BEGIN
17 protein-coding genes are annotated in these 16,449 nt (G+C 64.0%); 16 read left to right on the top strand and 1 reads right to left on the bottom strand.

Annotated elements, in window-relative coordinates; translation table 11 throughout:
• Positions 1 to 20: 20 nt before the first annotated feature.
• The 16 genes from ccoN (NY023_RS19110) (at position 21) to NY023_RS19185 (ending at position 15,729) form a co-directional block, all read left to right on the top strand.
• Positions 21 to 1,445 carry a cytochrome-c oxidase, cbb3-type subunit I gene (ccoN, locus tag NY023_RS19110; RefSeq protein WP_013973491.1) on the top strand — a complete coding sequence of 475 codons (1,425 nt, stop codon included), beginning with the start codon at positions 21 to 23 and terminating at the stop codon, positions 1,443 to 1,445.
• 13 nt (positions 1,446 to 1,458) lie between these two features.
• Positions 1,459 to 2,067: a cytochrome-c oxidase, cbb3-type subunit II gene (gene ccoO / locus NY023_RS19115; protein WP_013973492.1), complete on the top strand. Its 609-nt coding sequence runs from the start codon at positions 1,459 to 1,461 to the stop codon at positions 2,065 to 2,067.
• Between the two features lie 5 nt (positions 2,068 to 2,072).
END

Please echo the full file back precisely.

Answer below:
17 protein-coding genes are annotated in these 16,449 nt (G+C 64.0%); 16 read left to right on the top strand and 1 reads right to left on the bottom strand.

Annotated elements, in window-relative coordinates; translation table 11 throughout:
• Positions 1 to 20: 20 nt before the first annotated feature.
• The 16 genes from ccoN (NY023_RS19110) (at position 21) to NY023_RS19185 (ending at position 15,729) form a co-directional block, all read left to right on the top strand.
• Positions 21 to 1,445 carry a cytochrome-c oxidase, cbb3-type subunit I gene (ccoN, locus tag NY023_RS19110; RefSeq protein WP_013973491.1) on the top strand — a complete coding sequence of 475 codons (1,425 nt, stop codon included), beginning with the start codon at positions 21 to 23 and terminating at the stop codon, positions 1,443 to 1,445.
• 13 nt (positions 1,446 to 1,458) lie between these two features.
• Positions 1,459 to 2,067: a cytochrome-c oxidase, cbb3-type subunit II gene (gene ccoO / locus NY023_RS19115; protein WP_013973492.1), complete on the top strand. Its 609-nt coding sequence runs from the start codon at positions 1,459 to 1,461 to the stop codon at positions 2,065 to 2,067.
• Between the two features lie 5 nt (positions 2,068 to 2,072).